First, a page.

The Personalist Project
Accessed on September 17, 2019 - 9:04:04
The other day, my husband and I were taking a walk. We looked up and saw this:
Here are some questions we didn’t ask:
No, we ruled coincidence out. In fact, there were three separate things the letters told us.
(Now, if you go to The Cloud Appreciation Society’s website--a delightful place to go in any case--there’s a whole category called Clouds That Look Like Things. Some are striking, like this horse:
But none point unmistakably to the deliberate action of a designer.)
Now, everybody knows that skywriting is created on purpose, conveys a message, and is designed with an observer in mind. The same is true of the physical universe.
I'm not setting out here to prove the existence of a personal God or to demonstrate which method He did or didn't use to produce the universe.
I'll resist the temptation to analyze just how well old-time Darwinism and its offshoots hold up once the sediment of ideology and wishful thinking is sifted away.
(If the subject nterests you, though, you might like Darwin’s Black Box, by Michael Behe and Darwin on Trial, by Phillip E. Johnson.)
What I want to address is what a difference it makes whether you believe the universe is designed by a Person, with persons in mind--in other words, that this is a personalist universe.
If you believe it’s not, you might be inclined to feel, like the late Carl Sagan, that
“we live on an insignificant planet of a humdrum star lost in a galaxy tucked away in some forgotten corner of a universe.”
You might also be inclined to proclaim bravely:
Leaving aside whether Sagan's religion-delusion equivalency is convincing, he and others like him succeeded wildly at something else: insinuating the assumption that if a belief is satisfying and reassuring, then it's likely to be a delusion.
If you really think that the ultimate reality is pointless randomness,
you’re operating with a very different mental background than if you believe in a Creation designed by a Person who takes an interest in you—that man is "the only creature on earth that God has willed for its own sake," as the Catechism puts it.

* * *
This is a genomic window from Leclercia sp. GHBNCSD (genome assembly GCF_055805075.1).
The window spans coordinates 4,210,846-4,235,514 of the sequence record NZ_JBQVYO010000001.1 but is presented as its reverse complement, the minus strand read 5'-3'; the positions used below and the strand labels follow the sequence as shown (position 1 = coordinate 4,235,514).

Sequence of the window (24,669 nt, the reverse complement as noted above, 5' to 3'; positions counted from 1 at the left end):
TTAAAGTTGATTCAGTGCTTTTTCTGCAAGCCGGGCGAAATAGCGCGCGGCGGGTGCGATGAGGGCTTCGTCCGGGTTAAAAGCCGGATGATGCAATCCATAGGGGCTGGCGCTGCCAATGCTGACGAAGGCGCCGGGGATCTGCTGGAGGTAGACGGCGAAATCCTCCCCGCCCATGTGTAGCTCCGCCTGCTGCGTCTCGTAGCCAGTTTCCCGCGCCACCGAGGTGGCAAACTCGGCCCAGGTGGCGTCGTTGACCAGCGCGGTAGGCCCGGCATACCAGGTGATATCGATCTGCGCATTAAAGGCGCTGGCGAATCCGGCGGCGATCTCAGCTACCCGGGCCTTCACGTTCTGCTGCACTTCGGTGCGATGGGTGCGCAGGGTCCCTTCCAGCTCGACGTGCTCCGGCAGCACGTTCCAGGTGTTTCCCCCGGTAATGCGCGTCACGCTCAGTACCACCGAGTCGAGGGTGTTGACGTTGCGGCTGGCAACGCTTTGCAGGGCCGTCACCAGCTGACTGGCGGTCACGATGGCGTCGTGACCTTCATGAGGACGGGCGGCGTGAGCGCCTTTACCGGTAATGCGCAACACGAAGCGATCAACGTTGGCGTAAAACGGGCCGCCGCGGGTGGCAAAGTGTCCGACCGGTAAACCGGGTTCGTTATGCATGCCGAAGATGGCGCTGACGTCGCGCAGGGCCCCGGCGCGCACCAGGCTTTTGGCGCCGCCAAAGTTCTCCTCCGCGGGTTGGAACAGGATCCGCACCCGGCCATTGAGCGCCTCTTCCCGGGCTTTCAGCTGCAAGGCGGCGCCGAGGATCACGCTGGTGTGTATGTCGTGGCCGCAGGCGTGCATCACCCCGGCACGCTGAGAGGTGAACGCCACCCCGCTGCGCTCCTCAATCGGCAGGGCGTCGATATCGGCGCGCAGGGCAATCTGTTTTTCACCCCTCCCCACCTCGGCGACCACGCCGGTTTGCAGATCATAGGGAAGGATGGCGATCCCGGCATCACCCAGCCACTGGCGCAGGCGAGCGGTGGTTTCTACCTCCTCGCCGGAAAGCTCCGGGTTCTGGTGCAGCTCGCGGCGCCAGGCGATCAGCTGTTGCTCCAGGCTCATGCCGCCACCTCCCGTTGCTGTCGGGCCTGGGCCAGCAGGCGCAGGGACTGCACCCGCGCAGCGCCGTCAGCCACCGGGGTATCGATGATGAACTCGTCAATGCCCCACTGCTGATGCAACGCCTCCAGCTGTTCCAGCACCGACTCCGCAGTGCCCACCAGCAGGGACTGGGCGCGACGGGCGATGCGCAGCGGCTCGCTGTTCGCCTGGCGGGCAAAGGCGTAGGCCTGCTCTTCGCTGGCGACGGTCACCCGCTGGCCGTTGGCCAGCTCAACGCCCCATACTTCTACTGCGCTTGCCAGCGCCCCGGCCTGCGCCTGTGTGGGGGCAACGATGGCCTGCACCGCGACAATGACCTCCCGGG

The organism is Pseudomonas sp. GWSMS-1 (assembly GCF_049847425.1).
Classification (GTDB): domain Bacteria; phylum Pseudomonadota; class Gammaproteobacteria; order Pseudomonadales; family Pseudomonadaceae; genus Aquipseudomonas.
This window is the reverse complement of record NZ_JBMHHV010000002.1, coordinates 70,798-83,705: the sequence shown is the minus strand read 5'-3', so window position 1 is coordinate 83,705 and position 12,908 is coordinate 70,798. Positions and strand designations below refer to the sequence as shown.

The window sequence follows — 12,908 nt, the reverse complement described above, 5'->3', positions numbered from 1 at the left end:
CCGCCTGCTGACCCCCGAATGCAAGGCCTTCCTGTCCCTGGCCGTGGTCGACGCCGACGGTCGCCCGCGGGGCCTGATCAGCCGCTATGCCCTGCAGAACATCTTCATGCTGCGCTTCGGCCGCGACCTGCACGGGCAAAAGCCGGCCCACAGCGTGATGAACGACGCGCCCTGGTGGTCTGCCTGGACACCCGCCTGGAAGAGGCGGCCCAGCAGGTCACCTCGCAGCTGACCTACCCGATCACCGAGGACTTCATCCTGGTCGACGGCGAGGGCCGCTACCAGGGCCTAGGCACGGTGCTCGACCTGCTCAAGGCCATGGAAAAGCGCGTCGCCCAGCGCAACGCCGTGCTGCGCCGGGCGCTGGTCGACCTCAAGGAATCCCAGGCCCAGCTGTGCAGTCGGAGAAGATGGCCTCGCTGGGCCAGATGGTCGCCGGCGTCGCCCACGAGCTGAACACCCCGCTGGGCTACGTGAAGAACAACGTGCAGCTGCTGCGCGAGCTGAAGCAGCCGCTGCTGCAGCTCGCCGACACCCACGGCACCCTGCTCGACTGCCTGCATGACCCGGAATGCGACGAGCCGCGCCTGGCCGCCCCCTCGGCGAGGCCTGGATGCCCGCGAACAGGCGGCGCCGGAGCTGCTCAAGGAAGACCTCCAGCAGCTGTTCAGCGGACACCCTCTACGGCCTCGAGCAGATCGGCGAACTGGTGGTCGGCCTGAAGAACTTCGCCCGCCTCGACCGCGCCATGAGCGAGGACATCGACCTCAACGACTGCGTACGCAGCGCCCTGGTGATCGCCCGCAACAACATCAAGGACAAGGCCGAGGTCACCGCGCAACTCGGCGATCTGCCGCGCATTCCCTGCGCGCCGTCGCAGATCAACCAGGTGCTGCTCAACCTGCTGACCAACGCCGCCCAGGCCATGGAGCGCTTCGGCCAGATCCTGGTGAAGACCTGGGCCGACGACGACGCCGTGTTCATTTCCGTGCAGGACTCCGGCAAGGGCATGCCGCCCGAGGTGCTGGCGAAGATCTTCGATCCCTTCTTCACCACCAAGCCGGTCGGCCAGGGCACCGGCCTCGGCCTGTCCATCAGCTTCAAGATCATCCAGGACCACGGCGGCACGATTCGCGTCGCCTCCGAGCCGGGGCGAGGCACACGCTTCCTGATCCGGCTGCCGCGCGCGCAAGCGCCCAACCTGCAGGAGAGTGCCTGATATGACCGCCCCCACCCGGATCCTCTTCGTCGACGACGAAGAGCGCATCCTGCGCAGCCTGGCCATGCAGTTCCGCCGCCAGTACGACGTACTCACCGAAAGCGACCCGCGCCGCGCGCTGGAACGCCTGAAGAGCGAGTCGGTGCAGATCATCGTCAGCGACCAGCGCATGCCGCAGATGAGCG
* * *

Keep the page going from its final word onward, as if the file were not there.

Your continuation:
But as David Mills points out in this month’s issue of First Things: Wait a minute. When Sagan calls our planet insignificant—insignificant to whom?
And "forgotten"? Forgotten by whom?
Who is this subject who bestows “significance” on the larger, more impressive planets but is prone to “forgetfulness” about the smaller, less centrally located ones?
Even to say that our star is “lost” in its backwater galaxy hints either that Somebody misplaced it or else that the star itself is feeling deserted or neglected.
How did all that personhood sneak back in there?
People who disbelieve in a personal Creator have a strange tendency to slip into just this kind of talk. They tend to speak of “Nature” so anthropomorphically that you start to see her as a very clever, resourceful character who has her reasons for arranging things as she does.
I noticed the same tendency in a National Geographic video about pollination and ecosystems I used for my kids' science class once, and in lots of popular "green" writing for both children and adults. Perhaps it's for propaganda's sake—the advantages of instilling a facsimile of religious fervor are clear—but it seems to slip in even when no one's intending it.
It’s powerfully reminiscent of the way absolutism sneaks into attempted defenses of relativism. ("It's absolutely true that everything's relative! Oh--wait a minute...") Something about the universe seems to hearken back to personhood.
You could dismiss it as a persistent quirk of the human mind. Or you could show logically that something higher (a person) doesn't come from something lower (an impersonal process). But maybe it's simpler. Like the message in the skies over the U of M stadium the other day, maybe this one would be obvious, too, if we had eyes to see it.